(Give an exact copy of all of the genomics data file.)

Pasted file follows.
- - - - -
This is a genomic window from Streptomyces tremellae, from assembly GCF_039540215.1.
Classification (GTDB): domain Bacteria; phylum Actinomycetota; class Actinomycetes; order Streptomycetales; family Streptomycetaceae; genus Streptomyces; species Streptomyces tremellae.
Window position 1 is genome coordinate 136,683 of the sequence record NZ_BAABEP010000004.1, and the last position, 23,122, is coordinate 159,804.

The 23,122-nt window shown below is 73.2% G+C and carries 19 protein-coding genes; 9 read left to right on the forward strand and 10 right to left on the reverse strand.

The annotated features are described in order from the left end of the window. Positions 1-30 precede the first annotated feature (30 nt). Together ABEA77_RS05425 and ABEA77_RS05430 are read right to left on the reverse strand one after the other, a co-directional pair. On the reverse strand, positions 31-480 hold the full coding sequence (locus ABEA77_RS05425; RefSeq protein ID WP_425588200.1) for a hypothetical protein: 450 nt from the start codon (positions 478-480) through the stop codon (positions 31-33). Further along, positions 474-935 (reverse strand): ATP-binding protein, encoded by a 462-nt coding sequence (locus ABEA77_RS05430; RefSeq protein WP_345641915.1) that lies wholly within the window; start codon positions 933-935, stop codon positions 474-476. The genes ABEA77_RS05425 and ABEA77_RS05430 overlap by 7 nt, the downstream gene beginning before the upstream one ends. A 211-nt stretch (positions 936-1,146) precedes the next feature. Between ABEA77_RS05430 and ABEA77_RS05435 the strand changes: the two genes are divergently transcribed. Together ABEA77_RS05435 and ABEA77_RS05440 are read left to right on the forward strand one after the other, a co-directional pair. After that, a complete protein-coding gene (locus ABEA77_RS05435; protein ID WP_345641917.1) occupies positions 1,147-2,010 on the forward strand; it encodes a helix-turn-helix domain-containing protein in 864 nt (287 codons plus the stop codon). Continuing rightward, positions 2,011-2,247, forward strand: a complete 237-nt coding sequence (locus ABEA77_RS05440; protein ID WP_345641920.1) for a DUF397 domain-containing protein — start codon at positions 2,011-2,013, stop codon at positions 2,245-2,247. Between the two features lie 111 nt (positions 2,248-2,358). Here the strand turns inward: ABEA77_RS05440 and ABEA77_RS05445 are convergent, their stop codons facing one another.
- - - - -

This is a genomic window from Streptomyces tremellae, from assembly GCF_039540215.1.
Classification (GTDB): domain Bacteria; phylum Actinomycetota; class Actinomycetes; order Streptomycetales; family Streptomycetaceae; genus Streptomyces; species Streptomyces tremellae.
Window position 1 is genome coordinate 136,683 of the sequence record NZ_BAABEP010000004.1, and the last position, 23,122, is coordinate 159,804.

The 23,122-nt window shown below is 73.2% G+C and carries 19 protein-coding genes; 9 read left to right on the forward strand and 10 right to left on the reverse strand.

The annotated features are described in order from the left end of the window. Positions 1-30 precede the first annotated feature (30 nt). Together ABEA77_RS05425 and ABEA77_RS05430 are read right to left on the reverse strand one after the other, a co-directional pair. On the reverse strand, positions 31-480 hold the full coding sequence (locus ABEA77_RS05425; RefSeq protein ID WP_425588200.1) for a hypothetical protein: 450 nt from the start codon (positions 478-480) through the stop codon (positions 31-33). Further along, positions 474-935 (reverse strand): ATP-binding protein, encoded by a 462-nt coding sequence (locus ABEA77_RS05430; RefSeq protein WP_345641915.1) that lies wholly within the window; start codon positions 933-935, stop codon positions 474-476. The genes ABEA77_RS05425 and ABEA77_RS05430 overlap by 7 nt, the downstream gene beginning before the upstream one ends. A 211-nt stretch (positions 936-1,146) precedes the next feature. Between ABEA77_RS05430 and ABEA77_RS05435 the strand changes: the two genes are divergently transcribed. Together ABEA77_RS05435 and ABEA77_RS05440 are read left to right on the forward strand one after the other, a co-directional pair. After that, a complete protein-coding gene (locus ABEA77_RS05435; protein ID WP_345641917.1) occupies positions 1,147-2,010 on the forward strand; it encodes a helix-turn-helix domain-containing protein in 864 nt (287 codons plus the stop codon). Continuing rightward, positions 2,011-2,247, forward strand: a complete 237-nt coding sequence (locus ABEA77_RS05440; protein ID WP_345641920.1) for a DUF397 domain-containing protein — start codon at positions 2,011-2,013, stop codon at positions 2,245-2,247. Between the two features lie 111 nt (positions 2,248-2,358). Here the strand turns inward: ABEA77_RS05440 and ABEA77_RS05445 are convergent, their stop codons facing one another.